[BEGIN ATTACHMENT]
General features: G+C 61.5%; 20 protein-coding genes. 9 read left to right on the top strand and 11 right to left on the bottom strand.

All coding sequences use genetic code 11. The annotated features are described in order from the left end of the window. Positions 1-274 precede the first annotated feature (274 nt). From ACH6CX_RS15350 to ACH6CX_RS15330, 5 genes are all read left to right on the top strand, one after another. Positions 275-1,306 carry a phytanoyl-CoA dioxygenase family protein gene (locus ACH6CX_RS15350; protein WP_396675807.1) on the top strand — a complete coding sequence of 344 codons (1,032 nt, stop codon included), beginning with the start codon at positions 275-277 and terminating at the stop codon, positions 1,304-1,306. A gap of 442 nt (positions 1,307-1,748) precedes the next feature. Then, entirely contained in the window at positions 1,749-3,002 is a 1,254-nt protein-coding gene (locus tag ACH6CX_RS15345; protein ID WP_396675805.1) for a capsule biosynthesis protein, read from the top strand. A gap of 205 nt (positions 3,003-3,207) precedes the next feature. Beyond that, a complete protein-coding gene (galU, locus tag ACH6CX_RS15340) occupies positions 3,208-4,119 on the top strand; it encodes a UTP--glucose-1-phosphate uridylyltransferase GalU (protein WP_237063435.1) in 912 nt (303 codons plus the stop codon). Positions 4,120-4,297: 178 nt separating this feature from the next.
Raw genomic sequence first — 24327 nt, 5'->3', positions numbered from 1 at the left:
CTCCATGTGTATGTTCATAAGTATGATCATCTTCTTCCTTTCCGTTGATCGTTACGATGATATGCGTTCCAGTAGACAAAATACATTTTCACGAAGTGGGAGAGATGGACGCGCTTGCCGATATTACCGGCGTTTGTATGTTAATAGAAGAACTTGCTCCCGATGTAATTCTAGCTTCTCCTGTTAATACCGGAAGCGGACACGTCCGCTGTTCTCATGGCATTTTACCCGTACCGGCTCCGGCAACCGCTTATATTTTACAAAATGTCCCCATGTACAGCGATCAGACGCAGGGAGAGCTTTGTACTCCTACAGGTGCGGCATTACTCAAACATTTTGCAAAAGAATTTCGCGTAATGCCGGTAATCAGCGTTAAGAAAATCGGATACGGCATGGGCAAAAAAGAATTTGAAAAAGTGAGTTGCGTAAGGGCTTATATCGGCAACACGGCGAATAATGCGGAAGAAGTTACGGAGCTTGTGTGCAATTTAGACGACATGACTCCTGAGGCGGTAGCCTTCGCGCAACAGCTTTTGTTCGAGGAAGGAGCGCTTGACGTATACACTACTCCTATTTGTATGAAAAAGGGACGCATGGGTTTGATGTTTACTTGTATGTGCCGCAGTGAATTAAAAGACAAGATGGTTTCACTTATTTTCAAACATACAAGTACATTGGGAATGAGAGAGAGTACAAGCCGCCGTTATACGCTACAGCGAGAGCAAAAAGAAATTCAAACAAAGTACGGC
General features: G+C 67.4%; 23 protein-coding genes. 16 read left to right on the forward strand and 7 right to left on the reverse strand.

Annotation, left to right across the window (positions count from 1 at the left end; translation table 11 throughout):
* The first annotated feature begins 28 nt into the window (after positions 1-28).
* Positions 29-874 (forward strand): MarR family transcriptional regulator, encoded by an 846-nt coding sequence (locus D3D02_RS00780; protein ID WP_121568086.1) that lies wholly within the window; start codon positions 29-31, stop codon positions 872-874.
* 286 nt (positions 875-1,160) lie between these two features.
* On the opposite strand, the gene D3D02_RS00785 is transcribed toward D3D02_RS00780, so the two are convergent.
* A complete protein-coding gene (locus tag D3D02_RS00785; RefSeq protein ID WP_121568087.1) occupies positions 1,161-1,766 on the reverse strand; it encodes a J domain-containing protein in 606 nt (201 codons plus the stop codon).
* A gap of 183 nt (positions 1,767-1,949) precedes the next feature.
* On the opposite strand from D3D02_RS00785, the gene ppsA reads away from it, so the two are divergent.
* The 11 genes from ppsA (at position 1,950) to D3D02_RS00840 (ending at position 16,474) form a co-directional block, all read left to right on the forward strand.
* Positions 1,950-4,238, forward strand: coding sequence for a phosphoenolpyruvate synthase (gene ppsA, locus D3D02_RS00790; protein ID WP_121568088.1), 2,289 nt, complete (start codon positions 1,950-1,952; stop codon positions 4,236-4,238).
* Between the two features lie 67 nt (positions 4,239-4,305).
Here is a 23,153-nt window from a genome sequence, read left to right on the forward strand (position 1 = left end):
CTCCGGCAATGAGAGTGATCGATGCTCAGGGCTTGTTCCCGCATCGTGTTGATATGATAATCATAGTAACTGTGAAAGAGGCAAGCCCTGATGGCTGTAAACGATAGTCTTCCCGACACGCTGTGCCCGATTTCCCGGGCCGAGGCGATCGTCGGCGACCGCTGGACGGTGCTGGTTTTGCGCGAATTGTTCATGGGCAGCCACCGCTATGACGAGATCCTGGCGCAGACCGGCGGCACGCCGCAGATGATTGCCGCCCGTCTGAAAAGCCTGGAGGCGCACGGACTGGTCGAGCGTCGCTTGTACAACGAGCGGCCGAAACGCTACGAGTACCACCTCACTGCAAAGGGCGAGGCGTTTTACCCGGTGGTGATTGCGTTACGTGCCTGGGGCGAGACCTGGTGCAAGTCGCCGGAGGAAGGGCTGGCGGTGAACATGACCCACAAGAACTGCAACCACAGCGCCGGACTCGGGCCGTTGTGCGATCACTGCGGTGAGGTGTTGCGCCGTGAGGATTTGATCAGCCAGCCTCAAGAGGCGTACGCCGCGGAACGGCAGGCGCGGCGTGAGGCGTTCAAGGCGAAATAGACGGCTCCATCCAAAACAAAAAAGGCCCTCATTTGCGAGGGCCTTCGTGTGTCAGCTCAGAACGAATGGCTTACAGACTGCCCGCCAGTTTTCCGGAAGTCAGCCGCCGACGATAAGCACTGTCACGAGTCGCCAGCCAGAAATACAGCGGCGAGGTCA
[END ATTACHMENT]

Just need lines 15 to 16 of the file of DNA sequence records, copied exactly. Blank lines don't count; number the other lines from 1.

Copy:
* Positions 1,950-4,238, forward strand: coding sequence for a phosphoenolpyruvate synthase (gene ppsA, locus D3D02_RS00790; protein ID WP_121568088.1), 2,289 nt, complete (start codon positions 1,950-1,952; stop codon positions 4,236-4,238).
* Between the two features lie 67 nt (positions 4,239-4,305).